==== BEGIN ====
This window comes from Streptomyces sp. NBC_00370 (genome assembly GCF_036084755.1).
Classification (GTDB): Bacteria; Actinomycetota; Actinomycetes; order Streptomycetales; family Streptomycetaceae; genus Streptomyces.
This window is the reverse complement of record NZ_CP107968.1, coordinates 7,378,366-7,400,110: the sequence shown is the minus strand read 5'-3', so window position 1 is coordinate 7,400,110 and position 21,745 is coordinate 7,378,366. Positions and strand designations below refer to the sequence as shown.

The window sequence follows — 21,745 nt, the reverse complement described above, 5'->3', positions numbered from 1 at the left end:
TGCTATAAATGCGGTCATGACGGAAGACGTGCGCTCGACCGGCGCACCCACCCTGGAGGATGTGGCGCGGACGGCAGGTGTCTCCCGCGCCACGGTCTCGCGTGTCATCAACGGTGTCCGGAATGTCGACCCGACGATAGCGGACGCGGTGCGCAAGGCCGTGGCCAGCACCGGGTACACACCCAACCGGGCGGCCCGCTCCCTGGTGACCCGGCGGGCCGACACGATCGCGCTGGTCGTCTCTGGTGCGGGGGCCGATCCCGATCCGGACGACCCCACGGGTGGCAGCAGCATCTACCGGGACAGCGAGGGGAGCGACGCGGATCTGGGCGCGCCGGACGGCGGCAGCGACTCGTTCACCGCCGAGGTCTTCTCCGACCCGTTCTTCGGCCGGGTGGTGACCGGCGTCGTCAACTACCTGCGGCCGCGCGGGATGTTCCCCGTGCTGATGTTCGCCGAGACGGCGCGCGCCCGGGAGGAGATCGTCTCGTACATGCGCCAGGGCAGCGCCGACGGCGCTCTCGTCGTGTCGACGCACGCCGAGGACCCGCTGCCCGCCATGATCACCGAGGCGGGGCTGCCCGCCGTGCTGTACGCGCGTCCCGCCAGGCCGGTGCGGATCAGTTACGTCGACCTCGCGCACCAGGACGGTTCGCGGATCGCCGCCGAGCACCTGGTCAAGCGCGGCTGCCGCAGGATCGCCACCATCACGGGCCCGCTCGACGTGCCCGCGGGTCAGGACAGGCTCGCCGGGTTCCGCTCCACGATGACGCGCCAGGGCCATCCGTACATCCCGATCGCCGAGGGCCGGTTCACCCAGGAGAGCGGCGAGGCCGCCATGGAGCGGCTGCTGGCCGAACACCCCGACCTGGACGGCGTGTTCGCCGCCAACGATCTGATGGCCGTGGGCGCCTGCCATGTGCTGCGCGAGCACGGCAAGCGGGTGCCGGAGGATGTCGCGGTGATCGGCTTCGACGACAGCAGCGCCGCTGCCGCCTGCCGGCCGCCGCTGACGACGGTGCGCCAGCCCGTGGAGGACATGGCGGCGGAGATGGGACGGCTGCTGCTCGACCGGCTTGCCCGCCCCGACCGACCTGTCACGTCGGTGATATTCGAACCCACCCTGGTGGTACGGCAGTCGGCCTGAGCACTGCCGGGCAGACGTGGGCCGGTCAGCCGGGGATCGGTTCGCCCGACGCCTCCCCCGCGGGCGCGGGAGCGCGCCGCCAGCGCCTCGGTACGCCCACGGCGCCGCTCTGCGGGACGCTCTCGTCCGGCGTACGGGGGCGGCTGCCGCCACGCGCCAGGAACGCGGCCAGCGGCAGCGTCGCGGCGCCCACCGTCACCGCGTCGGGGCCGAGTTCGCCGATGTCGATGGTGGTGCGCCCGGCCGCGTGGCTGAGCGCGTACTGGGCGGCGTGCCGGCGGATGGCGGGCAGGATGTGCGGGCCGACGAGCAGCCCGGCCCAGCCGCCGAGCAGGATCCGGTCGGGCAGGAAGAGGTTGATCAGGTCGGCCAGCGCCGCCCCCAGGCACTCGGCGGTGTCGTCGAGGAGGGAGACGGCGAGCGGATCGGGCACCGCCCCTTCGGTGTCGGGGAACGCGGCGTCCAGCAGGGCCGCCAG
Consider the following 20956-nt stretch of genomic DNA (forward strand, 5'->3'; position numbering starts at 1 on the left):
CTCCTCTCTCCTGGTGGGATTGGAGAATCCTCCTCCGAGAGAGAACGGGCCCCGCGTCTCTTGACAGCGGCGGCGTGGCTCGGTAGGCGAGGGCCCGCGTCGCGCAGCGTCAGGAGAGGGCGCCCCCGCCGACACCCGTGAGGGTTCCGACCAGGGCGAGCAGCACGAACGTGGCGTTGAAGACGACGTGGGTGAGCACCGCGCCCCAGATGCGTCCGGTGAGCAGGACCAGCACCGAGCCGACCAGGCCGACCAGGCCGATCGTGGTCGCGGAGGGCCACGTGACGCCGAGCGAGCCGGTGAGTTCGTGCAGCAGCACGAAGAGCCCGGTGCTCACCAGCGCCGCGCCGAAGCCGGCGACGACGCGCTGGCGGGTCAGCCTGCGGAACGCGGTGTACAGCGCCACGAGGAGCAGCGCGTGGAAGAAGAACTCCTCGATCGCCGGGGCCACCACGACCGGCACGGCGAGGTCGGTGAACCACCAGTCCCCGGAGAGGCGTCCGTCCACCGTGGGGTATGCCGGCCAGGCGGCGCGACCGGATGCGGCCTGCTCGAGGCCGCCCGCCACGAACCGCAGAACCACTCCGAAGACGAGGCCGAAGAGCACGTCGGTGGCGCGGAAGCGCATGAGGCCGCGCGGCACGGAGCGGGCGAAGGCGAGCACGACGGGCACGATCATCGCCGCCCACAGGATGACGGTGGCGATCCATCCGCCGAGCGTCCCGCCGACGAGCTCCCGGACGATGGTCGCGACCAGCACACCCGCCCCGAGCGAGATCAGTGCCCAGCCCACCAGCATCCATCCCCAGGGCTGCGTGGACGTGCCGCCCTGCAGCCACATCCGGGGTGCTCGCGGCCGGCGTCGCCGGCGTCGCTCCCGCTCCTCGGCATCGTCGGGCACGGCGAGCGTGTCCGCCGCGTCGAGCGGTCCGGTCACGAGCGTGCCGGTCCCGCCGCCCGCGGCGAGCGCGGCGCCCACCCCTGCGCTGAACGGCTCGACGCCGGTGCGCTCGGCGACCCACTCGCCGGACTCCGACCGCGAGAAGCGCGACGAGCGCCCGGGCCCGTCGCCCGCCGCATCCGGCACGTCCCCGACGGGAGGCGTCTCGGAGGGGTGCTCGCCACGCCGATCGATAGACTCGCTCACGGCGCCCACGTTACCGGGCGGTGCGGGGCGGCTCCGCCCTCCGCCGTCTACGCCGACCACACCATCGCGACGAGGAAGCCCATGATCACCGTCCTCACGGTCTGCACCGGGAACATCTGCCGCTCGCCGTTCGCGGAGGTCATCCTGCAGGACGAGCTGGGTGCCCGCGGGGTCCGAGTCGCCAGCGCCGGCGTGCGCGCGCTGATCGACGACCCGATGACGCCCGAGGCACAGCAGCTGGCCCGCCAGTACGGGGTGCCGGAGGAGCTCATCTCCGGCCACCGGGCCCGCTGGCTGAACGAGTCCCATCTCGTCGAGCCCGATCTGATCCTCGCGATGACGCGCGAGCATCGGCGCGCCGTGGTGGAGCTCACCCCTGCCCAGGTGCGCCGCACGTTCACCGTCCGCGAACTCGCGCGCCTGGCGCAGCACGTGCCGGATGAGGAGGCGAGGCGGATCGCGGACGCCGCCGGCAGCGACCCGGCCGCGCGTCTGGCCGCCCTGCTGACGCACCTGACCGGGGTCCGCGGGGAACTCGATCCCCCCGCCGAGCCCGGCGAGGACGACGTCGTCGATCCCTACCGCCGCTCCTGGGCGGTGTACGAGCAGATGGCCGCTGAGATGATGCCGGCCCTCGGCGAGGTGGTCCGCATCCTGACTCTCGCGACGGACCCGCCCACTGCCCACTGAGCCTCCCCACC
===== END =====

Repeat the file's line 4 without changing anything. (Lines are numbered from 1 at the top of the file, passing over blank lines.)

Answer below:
The window sequence follows — 21,745 nt, the reverse complement described above, 5'->3', positions numbered from 1 at the left end: